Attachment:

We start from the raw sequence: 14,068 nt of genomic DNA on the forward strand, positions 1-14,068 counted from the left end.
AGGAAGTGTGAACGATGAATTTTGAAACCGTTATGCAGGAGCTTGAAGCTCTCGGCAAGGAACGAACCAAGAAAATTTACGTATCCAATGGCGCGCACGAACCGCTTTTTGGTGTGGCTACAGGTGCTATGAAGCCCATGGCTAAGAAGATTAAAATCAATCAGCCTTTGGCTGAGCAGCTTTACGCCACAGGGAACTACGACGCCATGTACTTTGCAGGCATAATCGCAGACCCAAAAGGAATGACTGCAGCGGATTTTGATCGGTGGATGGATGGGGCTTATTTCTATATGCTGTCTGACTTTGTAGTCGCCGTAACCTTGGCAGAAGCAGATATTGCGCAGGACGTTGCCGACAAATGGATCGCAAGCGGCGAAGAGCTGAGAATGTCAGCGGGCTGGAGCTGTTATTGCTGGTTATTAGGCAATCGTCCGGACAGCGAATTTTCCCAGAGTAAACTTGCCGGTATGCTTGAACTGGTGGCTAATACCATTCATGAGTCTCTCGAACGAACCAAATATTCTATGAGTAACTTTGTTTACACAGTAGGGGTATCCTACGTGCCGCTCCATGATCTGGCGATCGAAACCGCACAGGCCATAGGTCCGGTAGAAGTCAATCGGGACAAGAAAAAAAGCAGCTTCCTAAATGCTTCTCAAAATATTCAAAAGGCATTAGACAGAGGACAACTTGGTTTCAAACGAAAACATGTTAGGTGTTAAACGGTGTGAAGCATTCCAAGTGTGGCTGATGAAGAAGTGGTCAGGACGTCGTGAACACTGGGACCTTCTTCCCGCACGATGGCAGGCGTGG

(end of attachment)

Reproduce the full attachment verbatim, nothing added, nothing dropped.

We start from the raw sequence: 14,068 nt of genomic DNA on the forward strand, positions 1-14,068 counted from the left end.
AGGAAGTGTGAACGATGAATTTTGAAACCGTTATGCAGGAGCTTGAAGCTCTCGGCAAGGAACGAACCAAGAAAATTTACGTATCCAATGGCGCGCACGAACCGCTTTTTGGTGTGGCTACAGGTGCTATGAAGCCCATGGCTAAGAAGATTAAAATCAATCAGCCTTTGGCTGAGCAGCTTTACGCCACAGGGAACTACGACGCCATGTACTTTGCAGGCATAATCGCAGACCCAAAAGGAATGACTGCAGCGGATTTTGATCGGTGGATGGATGGGGCTTATTTCTATATGCTGTCTGACTTTGTAGTCGCCGTAACCTTGGCAGAAGCAGATATTGCGCAGGACGTTGCCGACAAATGGATCGCAAGCGGCGAAGAGCTGAGAATGTCAGCGGGCTGGAGCTGTTATTGCTGGTTATTAGGCAATCGTCCGGACAGCGAATTTTCCCAGAGTAAACTTGCCGGTATGCTTGAACTGGTGGCTAATACCATTCATGAGTCTCTCGAACGAACCAAATATTCTATGAGTAACTTTGTTTACACAGTAGGGGTATCCTACGTGCCGCTCCATGATCTGGCGATCGAAACCGCACAGGCCATAGGTCCGGTAGAAGTCAATCGGGACAAGAAAAAAAGCAGCTTCCTAAATGCTTCTCAAAATATTCAAAAGGCATTAGACAGAGGACAACTTGGTTTCAAACGAAAACATGTTAGGTGTTAAACGGTGTGAAGCATTCCAAGTGTGGCTGATGAAGAAGTGGTCAGGACGTCGTGAACACTGGGACCTTCTTCCCGCACGATGGCAGGCGTGG